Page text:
Queensland has one of the highest rates of casual workers in the workforce in the country. Therefore, this leaves 25.6% of the workforce in Queensland in a vulnerable position. In Queensland, Cairns, Toowoomba and the outback have the highest percentage of casual workers in Queensland (see: https://www.aph.gov.au/About_Parliament/Parliamentary_Departments/Parliamentary_Library/pubs/rp/rp1920/StatisticalSnapshotCasualWorkersAustralia ).

In Kyayam v Navitas English Pty Ltd , the Applicant was a casual employee, employed to perform teaching services from 2005 to 2012. In April 2012, the Applicant received an offer of employment as a ‘fixed-term teacher’ until 30 June 2013.[1] The offer made mention that either party could terminate the employment by giving four weeks’ written notice. This offer was accepted by the Applicant. This offer was extended on two more occasions until the last contract where the Applicant was not offered another contact to continue performing his work due to his performance. The Applicant put forward that this was a dismissal as per section 386(1)(a) of the Fair Work Act 2009 (Cth). The Company said that this did not constitute dismissal as the employment had ended through the “effluxion of time”.

Similarly, the Applicant in the case of Hudson v The PJ Sourris Family  Trust & James P and Christopher P Sourris t/a Aspley 10 Pin Bowl [2021] FWC 2227, was a casual, however did not have a designated end date to his employment. However, as per section 384(2) of the Fair Work Act, if a casual who was employed on a regular and systematic basis and if the casual had a reasonable expectation of ongoing employment on a regular and systematic basis, then the employee is able to lodge an unfair dismissal application if they believe to have been dismissed at the employer’s initiative. However, it should be noted that an employee in Queensland  has to be employed systematically for 6 months (12 months if employer is a small business) regardless of their status as a full-time, part-time or casual employee.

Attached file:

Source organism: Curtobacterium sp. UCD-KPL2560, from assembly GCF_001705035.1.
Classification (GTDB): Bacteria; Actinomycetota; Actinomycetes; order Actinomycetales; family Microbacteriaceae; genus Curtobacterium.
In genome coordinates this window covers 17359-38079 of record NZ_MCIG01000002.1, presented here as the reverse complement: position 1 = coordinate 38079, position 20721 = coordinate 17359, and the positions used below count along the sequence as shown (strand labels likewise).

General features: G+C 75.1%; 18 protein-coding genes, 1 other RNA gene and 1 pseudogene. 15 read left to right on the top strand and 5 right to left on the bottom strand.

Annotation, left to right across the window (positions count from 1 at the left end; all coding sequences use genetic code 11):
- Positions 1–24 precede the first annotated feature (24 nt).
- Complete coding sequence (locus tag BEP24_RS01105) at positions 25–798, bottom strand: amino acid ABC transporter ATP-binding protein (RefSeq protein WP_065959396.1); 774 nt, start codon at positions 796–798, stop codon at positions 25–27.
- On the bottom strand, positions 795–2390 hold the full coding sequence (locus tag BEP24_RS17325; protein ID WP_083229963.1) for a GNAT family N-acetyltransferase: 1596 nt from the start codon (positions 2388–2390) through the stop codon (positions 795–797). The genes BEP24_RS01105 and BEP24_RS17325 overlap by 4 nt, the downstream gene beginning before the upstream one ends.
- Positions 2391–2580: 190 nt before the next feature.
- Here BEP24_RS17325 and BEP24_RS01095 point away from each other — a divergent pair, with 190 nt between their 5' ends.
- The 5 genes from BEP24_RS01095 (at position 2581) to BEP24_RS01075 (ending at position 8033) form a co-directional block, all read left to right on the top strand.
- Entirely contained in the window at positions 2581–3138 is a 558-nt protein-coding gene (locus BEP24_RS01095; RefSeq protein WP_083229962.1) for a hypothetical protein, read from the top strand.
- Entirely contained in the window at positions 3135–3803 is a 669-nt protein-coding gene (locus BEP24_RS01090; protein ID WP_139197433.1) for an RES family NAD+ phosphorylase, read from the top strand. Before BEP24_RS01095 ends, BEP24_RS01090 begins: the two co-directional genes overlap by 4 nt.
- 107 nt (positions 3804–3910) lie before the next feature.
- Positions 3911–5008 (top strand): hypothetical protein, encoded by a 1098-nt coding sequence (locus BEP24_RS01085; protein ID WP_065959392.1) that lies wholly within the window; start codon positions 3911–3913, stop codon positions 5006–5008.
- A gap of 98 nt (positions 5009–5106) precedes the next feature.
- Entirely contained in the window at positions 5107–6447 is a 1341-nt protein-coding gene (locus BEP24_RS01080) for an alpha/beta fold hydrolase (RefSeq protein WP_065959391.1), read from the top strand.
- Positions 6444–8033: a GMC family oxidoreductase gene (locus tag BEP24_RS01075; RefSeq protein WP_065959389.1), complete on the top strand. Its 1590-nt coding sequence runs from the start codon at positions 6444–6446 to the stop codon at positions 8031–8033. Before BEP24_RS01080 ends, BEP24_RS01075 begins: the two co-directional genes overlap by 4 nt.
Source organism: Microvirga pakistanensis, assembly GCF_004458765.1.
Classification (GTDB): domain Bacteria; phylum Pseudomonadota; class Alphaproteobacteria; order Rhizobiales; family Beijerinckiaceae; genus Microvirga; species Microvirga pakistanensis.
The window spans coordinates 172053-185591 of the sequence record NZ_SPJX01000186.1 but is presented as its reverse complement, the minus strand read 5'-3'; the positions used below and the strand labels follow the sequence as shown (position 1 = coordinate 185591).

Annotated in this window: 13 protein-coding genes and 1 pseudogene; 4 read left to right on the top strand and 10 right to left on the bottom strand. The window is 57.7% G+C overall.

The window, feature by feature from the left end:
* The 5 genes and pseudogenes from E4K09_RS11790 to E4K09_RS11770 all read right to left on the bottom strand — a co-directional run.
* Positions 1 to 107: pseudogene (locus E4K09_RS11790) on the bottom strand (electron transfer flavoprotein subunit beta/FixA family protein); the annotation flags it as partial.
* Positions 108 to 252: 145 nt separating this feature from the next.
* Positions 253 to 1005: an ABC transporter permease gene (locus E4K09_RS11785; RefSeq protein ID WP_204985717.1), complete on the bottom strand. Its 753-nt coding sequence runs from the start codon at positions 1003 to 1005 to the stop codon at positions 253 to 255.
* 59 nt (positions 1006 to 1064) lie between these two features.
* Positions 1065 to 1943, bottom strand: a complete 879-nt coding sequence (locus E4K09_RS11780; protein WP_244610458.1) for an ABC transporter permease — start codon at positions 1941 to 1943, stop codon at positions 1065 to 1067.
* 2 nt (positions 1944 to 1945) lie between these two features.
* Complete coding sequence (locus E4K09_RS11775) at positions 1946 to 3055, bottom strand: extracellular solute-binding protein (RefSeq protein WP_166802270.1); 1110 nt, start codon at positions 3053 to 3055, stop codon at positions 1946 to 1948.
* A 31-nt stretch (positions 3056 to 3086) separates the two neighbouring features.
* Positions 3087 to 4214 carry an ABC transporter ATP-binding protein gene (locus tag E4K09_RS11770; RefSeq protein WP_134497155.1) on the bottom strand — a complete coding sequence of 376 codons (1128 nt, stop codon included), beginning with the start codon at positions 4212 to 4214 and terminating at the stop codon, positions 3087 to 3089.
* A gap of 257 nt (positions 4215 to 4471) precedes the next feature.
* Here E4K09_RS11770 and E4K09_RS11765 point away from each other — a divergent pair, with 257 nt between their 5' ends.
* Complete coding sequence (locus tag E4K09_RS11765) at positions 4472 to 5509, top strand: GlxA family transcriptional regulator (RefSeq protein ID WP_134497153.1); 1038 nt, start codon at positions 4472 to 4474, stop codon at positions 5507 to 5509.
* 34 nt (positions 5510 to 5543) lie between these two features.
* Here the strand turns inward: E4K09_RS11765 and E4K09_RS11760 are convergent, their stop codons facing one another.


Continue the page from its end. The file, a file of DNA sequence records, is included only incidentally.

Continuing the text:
Therefore, a casual in Queensland, who has been employed with the Company for at least 6 months (12 months if employer is a small business) and was receiving regular and systematic hours, is eligible to lodge an unfair dismissal application with Fair Work in Queensland if they have had their shifts cut without reason or warning. To find out if you have been unfairly dismissed by your employer in Queensland, give us a ring on 1800 333 666.

dismissed or General protections

Queensland Industrial Relations Commission (QIRC)

In Queensland, employees of the State public sector or local government are not protected under the national Fair Work system, unless their employer has a registered agreement in the national system. Employees not covered by the national system can pursue their industrial relations matter under their state system, which is the Queensland Industrial Relations Commission (QIRC).

Fair Work Commission Brisbane

A dismissed employee in Queensland that does not work for a State government entity can pursue an unfair dismissal claim in the Fair Work Commission.

A dismissed employee in Queensland that works for a State government entity can pursue an unlawful dismissal claim in the Fair Work Commission.

A dismissed employee in Queensland that works for a local government entity can pursue an unlawful dismissal claim in the Fair Work Commission.

Get in Touch

Get in touch with the staff at Unfair Dismissals QLD  for a free consultation. We will listen and provide the correct advice on how to move forward with your unfair dismissal case.

Please understand that the sooner you contact us the sooner we can help you move forward.